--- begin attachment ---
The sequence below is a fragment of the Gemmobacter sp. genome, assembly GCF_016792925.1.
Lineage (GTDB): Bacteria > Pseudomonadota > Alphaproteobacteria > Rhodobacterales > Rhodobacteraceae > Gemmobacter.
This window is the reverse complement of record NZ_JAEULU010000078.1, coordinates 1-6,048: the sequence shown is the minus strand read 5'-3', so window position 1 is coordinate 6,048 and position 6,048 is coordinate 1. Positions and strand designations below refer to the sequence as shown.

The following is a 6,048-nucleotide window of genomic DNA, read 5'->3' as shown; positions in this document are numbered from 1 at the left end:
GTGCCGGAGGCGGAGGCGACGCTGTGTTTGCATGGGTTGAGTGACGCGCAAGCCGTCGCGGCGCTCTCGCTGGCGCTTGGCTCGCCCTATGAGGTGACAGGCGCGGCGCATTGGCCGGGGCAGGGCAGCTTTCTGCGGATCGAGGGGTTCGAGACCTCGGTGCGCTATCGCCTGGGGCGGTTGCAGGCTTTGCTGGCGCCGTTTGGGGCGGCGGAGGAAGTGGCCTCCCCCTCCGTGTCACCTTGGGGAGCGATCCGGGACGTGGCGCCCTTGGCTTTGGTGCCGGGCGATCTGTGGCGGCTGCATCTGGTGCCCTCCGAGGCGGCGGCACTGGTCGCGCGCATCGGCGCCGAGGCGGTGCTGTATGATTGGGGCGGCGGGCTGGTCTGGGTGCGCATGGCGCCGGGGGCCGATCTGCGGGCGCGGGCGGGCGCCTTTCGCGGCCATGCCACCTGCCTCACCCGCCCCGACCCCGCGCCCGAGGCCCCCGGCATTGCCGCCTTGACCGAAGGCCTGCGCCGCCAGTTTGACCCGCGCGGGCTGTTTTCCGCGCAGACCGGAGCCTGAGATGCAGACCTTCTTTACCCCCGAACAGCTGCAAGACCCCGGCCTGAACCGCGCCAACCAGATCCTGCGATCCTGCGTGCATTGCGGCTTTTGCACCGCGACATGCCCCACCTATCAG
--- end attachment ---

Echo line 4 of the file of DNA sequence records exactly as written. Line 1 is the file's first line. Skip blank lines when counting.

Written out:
The following is a 6,048-nucleotide window of genomic DNA, read 5'->3' as shown; positions in this document are numbered from 1 at the left end: